When the pandemic abruptly caused the world to shut down, education, too, was largely affected. Education, an important human right for growth and success for an individual in society, was so hampered that it took weeks and months for educational institutions to pivot traditional in-person curriculums to a digital module with the aid of technology. Almost three years later, despite many upheavals and challenges, a hybrid module has almost become the norm. And that brings us to Blended Learning.
What is Blended Learning?
Blended learning is a combination of using physical, face-to-face learning with digital or online components using technology to create a holistic learning process for the modern student.
Globally, strides are being taken to emphasise Blended Learning. For example,
India’s National Education Policy 2020 is digitally forward. The governmental thrust for the digitisation of education has come in the form of several initiatives, such as NROER (National Repository of Open Educational Resources) providing e-content for students and educators, DIKSHA (Digital Infrastructure for Knowledge Sharing), a national repository of high-quality resources on foundational literacy and numeracy, and national online schooling and courses. The government has also focused on preparing students for new-age industries through high in-demand skills such as innovative and technological capabilities, and interpersonal competence.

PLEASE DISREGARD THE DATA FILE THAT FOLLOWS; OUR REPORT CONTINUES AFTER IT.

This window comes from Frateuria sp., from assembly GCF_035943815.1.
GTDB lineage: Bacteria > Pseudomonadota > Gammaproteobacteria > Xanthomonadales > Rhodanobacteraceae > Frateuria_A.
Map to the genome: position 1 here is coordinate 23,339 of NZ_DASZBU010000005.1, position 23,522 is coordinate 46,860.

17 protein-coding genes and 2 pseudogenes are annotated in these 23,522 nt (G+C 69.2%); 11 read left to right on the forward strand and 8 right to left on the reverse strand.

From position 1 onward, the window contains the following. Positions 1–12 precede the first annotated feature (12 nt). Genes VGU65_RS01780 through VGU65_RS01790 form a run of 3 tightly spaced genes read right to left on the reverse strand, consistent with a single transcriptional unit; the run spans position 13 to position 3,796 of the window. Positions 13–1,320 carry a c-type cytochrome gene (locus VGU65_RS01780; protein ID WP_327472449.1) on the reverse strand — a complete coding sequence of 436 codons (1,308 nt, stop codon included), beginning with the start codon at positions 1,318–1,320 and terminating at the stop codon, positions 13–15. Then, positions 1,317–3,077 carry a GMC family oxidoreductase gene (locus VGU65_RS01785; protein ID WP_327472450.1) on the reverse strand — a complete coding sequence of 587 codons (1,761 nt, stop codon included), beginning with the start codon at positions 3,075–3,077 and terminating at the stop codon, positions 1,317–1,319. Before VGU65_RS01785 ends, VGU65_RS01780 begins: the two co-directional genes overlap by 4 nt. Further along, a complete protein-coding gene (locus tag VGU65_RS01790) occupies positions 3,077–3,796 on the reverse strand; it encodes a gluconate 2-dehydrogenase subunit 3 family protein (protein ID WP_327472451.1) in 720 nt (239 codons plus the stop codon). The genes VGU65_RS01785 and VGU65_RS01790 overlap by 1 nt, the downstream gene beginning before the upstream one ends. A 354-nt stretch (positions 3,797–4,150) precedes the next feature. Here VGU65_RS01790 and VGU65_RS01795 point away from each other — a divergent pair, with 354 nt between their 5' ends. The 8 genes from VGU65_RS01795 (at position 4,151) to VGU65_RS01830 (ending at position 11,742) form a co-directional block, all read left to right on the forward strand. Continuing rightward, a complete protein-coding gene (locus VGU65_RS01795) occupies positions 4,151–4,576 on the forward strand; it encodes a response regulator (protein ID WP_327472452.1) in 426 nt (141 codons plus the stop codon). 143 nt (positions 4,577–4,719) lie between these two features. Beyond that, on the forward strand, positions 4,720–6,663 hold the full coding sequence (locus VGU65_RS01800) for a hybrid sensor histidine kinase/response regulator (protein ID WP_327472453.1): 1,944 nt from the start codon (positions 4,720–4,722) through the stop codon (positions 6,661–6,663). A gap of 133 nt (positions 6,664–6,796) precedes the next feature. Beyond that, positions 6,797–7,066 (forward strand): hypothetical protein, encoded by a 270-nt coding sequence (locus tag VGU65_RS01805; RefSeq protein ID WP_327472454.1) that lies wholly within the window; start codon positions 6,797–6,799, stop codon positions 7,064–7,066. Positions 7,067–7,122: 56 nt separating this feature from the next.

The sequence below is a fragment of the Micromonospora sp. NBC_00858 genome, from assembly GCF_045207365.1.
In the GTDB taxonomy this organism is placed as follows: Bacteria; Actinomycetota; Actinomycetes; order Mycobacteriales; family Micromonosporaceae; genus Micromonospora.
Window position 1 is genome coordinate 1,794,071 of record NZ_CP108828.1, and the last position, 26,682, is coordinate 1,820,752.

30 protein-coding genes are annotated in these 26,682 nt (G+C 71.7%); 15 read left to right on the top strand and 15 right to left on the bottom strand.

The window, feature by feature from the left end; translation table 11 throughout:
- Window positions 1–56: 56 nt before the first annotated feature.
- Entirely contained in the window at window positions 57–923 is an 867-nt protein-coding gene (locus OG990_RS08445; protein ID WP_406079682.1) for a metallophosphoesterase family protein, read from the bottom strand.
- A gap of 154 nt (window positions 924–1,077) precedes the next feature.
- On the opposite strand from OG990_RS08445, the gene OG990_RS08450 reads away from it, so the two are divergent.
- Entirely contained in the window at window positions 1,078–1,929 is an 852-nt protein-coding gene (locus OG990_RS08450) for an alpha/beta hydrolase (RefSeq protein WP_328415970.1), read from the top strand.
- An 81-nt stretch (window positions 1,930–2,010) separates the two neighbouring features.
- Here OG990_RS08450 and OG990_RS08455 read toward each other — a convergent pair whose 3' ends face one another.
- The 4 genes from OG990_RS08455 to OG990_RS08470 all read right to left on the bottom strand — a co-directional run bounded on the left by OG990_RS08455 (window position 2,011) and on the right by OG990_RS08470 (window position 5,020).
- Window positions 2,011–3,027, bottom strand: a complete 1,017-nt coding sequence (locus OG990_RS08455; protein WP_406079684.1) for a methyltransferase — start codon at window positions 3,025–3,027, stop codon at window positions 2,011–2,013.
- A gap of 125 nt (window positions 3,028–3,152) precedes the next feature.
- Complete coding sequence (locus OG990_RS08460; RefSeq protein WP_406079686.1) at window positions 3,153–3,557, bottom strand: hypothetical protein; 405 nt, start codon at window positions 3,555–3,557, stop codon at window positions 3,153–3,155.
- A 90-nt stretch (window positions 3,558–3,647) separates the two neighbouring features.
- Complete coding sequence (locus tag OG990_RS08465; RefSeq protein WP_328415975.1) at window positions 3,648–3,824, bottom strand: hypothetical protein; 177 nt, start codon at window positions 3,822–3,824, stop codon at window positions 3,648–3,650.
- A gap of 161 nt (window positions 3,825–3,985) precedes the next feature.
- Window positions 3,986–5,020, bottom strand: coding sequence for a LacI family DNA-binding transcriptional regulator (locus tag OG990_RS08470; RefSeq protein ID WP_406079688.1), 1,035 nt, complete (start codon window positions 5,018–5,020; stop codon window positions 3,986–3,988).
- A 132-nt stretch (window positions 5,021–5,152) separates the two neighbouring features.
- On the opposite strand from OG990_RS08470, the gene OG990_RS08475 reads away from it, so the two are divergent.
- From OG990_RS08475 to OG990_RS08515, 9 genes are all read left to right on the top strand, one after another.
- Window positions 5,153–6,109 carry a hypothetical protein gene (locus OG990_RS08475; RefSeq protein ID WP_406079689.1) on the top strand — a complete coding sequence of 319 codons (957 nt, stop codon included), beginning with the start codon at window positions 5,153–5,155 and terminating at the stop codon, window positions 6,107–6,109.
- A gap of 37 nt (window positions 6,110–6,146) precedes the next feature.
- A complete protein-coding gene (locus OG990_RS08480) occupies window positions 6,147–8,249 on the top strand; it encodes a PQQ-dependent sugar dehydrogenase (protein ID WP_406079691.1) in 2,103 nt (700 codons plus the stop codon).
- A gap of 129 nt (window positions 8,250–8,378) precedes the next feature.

As logistics answers to increasing demand, it also supports the e-commerce industry which is witnessing exponential and unprecedented growth. With all this action in the foreground, the industry deals with a widening skill gap and shrinking labour availability.
This is understandable as automation and AI will continue to make employee skills obsolete, creating a deficit in employee proficiencies. Again, this is true across sectors.
As the landscape evolves minute by minute, if teams are not prepared to learn on-the-go and anticipate challenges, then businesses stand to lose on many fronts. A member survey from Association for Talent Development (ATD) reveals how lower efficiency tops the list of business impacts of the skills gap, followed by missed opportunities for the organisation.